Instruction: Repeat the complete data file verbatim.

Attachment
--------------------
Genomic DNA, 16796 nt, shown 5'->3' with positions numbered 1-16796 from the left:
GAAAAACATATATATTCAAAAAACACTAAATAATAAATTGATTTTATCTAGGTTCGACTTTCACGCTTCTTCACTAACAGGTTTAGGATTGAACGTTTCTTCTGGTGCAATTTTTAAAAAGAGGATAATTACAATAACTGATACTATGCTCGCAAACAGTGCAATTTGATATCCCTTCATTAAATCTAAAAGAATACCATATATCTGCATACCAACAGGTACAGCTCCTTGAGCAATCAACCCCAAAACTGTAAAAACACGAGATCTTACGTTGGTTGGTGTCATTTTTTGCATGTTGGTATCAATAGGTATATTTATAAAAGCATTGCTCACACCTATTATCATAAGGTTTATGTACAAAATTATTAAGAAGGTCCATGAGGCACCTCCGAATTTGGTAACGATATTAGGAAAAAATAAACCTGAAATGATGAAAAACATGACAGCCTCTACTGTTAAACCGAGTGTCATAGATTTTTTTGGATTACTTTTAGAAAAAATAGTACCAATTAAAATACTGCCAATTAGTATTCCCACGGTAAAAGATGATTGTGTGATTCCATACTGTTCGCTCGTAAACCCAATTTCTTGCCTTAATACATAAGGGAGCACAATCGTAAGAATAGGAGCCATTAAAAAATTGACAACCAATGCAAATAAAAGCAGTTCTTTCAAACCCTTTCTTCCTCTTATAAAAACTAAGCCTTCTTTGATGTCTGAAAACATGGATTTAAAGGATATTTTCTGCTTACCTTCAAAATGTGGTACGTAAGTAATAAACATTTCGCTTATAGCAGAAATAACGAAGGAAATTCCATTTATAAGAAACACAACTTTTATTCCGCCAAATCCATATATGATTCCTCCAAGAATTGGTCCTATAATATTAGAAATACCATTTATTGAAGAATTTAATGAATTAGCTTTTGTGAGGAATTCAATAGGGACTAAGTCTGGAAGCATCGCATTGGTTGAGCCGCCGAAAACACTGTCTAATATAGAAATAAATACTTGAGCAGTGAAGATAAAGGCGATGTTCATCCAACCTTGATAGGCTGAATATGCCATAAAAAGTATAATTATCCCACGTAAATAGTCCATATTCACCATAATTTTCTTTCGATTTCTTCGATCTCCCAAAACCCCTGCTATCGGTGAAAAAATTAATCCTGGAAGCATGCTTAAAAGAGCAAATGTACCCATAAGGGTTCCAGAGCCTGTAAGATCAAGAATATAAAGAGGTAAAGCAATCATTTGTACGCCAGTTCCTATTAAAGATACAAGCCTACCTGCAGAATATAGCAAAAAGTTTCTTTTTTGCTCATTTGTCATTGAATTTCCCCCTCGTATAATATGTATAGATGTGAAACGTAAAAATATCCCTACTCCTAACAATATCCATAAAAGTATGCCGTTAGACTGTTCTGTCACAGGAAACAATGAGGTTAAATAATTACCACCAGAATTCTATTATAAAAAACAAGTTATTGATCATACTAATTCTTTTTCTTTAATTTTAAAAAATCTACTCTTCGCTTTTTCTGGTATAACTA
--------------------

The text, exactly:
Genomic DNA, 16796 nt, shown 5'->3' with positions numbered 1-16796 from the left:
GAAAAACATATATATTCAAAAAACACTAAATAATAAATTGATTTTATCTAGGTTCGACTTTCACGCTTCTTCACTAACAGGTTTAGGATTGAACGTTTCTTCTGGTGCAATTTTTAAAAAGAGGATAATTACAATAACTGATACTATGCTCGCAAACAGTGCAATTTGATATCCCTTCATTAAATCTAAAAGAATACCATATATCTGCATACCAACAGGTACAGCTCCTTGAGCAATCAACCCCAAAACTGTAAAAACACGAGATCTTACGTTGGTTGGTGTCATTTTTTGCATGTTGGTATCAATAGGTATATTTATAAAAGCATTGCTCACACCTATTATCATAAGGTTTATGTACAAAATTATTAAGAAGGTCCATGAGGCACCTCCGAATTTGGTAACGATATTAGGAAAAAATAAACCTGAAATGATGAAAAACATGACAGCCTCTACTGTTAAACCGAGTGTCATAGATTTTTTTGGATTACTTTTAGAAAAAATAGTACCAATTAAAATACTGCCAATTAGTATTCCCACGGTAAAAGATGATTGTGTGATTCCATACTGTTCGCTCGTAAACCCAATTTCTTGCCTTAATACATAAGGGAGCACAATCGTAAGAATAGGAGCCATTAAAAAATTGACAACCAATGCAAATAAAAGCAGTTCTTTCAAACCCTTTCTTCCTCTTATAAAAACTAAGCCTTCTTTGATGTCTGAAAACATGGATTTAAAGGATATTTTCTGCTTACCTTCAAAATGTGGTACGTAAGTAATAAACATTTCGCTTATAGCAGAAATAACGAAGGAAATTCCATTTATAAGAAACACAACTTTTATTCCGCCAAATCCATATATGATTCCTCCAAGAATTGGTCCTATAATATTAGAAATACCATTTATTGAAGAATTTAATGAATTAGCTTTTGTGAGGAATTCAATAGGGACTAAGTCTGGAAGCATCGCATTGGTTGAGCCGCCGAAAACACTGTCTAATATAGAAATAAATACTTGAGCAGTGAAGATAAAGGCGATGTTCATCCAACCTTGATAGGCTGAATATGCCATAAAAAGTATAATTATCCCACGTAAATAGTCCATATTCACCATAATTTTCTTTCGATTTCTTCGATCTCCCAAAACCCCTGCTATCGGTGAAAAAATTAATCCTGGAAGCATGCTTAAAAGAGCAAATGTACCCATAAGGGTTCCAGAGCCTGTAAGATCAAGAATATAAAGAGGTAAAGCAATCATTTGTACGCCAGTTCCTATTAAAGATACAAGCCTACCTGCAGAATATAGCAAAAAGTTTCTTTTTTGCTCATTTGTCATTGAATTTCCCCCTCGTATAATATGTATAGATGTGAAACGTAAAAATATCCCTACTCCTAACAATATCCATAAAAGTATGCCGTTAGACTGTTCTGTCACAGGAAACAATGAGGTTAAATAATTACCACCAGAATTCTATTATAAAAAACAAGTTATTGATCATACTAATTCTTTTTCTTTAATTTTAAAAAATCTACTCTTCGCTTTTTCTGGTATAACTA